Tuesday, 6 August 2013

The Römisch-Germanische Museum - walking on history

I was really conflicted about what to write about today; on one hand I'd planned to recap the museum we visited last week, but on the other hand, remember I mentioned we were going to dinner last night? Well, I can't wait to tell you about the AMAZING hospitality we were shown last night... Hence the Facebook status : "yesterday evening Malcolm and I truly experienced hospitality. Totally supernatural warmth and love from somebody who, literally 24 hours previously, was a stranger."
But, seeing as it's Travel Tuesday, I've decided to save that for Friday's week recap and go ahead and tell you about the Römisch-Germanische Museum. The museum documents the Roman city Colonia Claudia Ara Agrippinensium, the city on top of which the current city of Cologne is built today. 

The first Thursday of every month is “Kolner Day” and residents of Cologne are permitted entrance into some museums for free. Since arriving and peering through the window, we’d wanted to visit the Römisch-Germanische Museum, and, even though it is reasonably priced, had waited for the day we could go in for free!

So after Malcolm finished at the CDC, we headed there. Once pulling out the document that shows we live in Cologne and then presenting our passports we were granted access. Malcolm needed to hand in his backpack (50c charge) and then we were free to explore.

On the main level there’s a display exhibiting various musical instruments, which were really interesting... the intricacy was incredible, and it’s definitely a characteristic that kept popping up.

romische Germanische Romano Germanic museum Cologne Koln

We ascended the stairs past the reconstruction of an amazing funeral monument from 40AD, and up to the 1st story. We were amazed at how big the museum was – much bigger than it seems from outside!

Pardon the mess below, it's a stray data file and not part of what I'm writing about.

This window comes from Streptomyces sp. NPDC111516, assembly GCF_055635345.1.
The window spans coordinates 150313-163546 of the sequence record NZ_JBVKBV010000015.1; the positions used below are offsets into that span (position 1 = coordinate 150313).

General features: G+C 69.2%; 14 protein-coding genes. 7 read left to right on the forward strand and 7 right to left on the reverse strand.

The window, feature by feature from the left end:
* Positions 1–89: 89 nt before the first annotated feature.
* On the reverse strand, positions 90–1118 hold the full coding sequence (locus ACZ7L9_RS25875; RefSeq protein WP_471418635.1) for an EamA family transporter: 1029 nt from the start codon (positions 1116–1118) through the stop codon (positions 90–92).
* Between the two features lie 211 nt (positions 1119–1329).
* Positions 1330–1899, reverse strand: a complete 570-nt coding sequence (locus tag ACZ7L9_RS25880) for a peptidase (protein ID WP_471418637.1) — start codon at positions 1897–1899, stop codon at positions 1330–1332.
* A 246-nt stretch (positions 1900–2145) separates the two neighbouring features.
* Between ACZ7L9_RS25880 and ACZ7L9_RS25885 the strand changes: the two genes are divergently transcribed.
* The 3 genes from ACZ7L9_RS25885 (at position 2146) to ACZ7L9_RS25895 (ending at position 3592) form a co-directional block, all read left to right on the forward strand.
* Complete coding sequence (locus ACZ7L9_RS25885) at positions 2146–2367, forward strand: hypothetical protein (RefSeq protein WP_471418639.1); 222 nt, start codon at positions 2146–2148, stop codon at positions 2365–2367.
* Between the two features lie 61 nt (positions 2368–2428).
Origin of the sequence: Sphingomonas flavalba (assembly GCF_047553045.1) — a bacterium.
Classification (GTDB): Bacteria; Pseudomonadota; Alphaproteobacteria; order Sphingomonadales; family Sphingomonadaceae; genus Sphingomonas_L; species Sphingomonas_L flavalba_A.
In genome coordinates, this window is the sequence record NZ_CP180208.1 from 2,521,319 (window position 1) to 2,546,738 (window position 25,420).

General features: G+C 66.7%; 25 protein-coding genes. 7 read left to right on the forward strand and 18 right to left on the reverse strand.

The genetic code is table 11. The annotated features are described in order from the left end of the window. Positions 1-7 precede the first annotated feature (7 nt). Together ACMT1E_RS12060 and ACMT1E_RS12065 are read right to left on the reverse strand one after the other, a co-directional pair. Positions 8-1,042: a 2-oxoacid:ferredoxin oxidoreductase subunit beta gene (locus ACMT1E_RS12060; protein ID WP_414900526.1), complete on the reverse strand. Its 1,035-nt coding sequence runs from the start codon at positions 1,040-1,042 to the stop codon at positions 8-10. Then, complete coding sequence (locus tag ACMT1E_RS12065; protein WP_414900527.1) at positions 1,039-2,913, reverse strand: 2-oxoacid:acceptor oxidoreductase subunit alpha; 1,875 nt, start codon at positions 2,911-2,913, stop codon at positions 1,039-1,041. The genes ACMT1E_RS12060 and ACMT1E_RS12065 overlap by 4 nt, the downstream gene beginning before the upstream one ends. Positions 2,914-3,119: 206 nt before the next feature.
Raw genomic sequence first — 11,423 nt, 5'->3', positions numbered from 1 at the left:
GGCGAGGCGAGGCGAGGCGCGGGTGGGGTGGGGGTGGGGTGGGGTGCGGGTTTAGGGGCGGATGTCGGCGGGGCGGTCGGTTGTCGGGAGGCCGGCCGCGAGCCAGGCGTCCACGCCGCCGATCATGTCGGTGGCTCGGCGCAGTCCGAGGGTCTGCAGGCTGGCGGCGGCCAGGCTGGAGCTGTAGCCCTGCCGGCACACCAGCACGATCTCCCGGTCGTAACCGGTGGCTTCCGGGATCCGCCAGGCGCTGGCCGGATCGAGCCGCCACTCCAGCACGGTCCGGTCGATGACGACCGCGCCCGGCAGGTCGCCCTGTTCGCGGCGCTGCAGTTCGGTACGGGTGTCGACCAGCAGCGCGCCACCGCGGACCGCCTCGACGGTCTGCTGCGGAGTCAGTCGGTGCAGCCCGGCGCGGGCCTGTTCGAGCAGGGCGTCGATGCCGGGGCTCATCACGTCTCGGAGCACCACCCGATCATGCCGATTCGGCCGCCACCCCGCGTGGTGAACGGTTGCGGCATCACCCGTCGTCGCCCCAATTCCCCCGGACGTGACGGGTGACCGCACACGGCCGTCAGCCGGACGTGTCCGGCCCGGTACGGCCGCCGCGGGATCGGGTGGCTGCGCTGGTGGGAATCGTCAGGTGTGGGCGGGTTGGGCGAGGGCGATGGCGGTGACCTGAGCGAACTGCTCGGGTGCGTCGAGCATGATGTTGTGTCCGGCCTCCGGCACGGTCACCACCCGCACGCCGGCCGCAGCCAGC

romische Germanische Romano Germanic museum Cologne Koln
The Funeral Monument of Sepulcher of Pobicius

They have preserved the arch way, just a small part of Cologne’s old city gate. We also got to see the statues of various Leaders... Emperor Augustus, Julius Caesar, Nero... they have a room dedicated to showing various “faces”, illustrating how much detail was put into the eyes.

romische Germanische Romano Germanic museum Cologne Koln

romische Germanische Romano Germanic museum Cologne Koln

Aside from many, many funeral monuments, stones with inscriptions thanking gods, ancient pillars and statues, the museum also has an extensive collection of Roman glass (exquisite!), clay oil lamps (very extensive and arranged categorically) and medieval and Migration period jewelry. The jewelry was amazing to look at – again, the intricacy of it, the symbolism, the effort that is so evident. 

romische Germanische Romano Germanic museum Cologne Koln

They also have beautiful tiled mosaics on the floor. The museum was built around the mosaic of a Roman villa, dating back to 220/230AD, which was discovered while an air-raid shelter was being built. 

The museum is fascinating and we really did spend hours there. However, it’s dimly lit and there’s no air-conditioning, so I found myself getting really tired and hot... fortunately there are plenty of benches to rest on! Also, to be quite honest, I don’t know too much about Roman history, or any ancient history for that matter (aside from what Anabel managed to teach me, what Malcolm explained to me from movies like 300, Troy, etc.  and some knowledge from the Bible). Consequently, I don’t think I appreciated the museum as much as I could have. 

That said, I did learn a few things..
1.   Mothers were highly honoured. So often there was a statue of the emperor and then his mother. I love my Moms!